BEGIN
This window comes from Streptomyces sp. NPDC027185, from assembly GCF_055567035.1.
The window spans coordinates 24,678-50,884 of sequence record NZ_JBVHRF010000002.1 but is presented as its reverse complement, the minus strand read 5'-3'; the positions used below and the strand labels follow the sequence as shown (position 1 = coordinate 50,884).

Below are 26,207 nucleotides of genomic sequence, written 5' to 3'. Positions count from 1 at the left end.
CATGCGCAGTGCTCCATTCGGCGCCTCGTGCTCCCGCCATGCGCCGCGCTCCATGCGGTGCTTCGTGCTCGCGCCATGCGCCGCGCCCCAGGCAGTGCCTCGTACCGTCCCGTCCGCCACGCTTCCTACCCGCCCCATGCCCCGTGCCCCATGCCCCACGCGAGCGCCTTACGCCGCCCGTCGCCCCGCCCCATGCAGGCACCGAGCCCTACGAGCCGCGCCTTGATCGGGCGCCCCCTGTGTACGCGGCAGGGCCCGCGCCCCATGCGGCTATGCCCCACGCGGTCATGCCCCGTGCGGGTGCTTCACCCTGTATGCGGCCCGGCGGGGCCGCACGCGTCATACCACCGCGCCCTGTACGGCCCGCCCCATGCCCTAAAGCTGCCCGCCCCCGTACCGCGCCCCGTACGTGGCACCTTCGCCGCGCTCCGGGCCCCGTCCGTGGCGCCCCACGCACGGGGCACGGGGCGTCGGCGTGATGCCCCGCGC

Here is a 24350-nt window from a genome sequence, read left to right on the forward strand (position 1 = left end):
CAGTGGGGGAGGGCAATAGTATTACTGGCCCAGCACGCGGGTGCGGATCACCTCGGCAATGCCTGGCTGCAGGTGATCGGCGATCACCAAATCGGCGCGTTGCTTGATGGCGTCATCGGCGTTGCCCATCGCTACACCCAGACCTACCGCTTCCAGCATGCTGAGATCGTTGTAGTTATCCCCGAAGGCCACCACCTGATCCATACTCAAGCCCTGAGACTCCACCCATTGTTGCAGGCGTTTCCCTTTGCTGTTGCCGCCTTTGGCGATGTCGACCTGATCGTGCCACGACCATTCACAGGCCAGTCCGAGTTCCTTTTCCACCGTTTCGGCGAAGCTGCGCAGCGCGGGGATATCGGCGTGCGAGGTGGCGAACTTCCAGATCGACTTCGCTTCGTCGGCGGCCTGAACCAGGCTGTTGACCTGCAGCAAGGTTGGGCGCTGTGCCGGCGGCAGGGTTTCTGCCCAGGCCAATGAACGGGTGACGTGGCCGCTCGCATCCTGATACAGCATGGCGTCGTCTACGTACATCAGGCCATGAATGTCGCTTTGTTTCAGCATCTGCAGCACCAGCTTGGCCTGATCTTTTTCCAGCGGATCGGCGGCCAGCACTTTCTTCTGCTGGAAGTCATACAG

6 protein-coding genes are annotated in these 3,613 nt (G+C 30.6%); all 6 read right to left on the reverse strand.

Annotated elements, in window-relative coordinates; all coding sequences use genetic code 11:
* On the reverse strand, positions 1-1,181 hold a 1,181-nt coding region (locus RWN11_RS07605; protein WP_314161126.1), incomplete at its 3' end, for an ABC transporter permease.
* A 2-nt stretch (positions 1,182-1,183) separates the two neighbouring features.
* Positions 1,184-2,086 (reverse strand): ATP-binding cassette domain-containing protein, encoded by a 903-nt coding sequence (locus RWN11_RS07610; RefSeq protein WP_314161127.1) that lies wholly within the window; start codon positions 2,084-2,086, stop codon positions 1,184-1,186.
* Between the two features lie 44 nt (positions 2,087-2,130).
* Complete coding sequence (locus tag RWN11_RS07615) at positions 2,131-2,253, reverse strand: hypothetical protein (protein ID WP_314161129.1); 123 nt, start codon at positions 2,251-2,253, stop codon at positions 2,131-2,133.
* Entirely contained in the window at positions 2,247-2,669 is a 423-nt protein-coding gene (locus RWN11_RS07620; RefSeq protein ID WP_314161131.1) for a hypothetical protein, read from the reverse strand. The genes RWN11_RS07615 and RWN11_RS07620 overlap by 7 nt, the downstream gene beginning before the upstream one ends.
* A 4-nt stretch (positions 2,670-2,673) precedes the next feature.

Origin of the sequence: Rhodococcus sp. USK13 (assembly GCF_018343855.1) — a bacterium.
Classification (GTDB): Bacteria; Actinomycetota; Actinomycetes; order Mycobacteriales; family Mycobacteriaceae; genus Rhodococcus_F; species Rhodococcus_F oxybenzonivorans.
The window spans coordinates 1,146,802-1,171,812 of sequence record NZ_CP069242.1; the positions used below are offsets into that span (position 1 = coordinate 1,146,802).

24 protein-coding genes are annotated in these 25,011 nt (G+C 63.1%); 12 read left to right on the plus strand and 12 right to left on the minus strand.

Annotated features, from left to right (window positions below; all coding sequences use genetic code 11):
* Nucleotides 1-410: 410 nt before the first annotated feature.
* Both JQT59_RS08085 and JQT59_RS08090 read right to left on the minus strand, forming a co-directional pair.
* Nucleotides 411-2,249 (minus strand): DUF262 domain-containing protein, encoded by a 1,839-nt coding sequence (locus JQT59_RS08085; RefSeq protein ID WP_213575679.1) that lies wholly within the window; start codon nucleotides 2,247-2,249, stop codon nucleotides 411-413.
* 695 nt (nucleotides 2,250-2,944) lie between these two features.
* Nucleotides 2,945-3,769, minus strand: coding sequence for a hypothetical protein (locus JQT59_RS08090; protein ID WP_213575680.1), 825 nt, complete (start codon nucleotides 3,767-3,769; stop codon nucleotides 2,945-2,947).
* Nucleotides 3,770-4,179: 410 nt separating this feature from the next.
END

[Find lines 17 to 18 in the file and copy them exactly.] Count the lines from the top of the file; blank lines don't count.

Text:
Classification (GTDB): Bacteria; Actinomycetota; Actinomycetes; order Mycobacteriales; family Mycobacteriaceae; genus Rhodococcus_F; species Rhodococcus_F oxybenzonivorans.
The window spans coordinates 1,146,802-1,171,812 of sequence record NZ_CP069242.1; the positions used below are offsets into that span (position 1 = coordinate 1,146,802).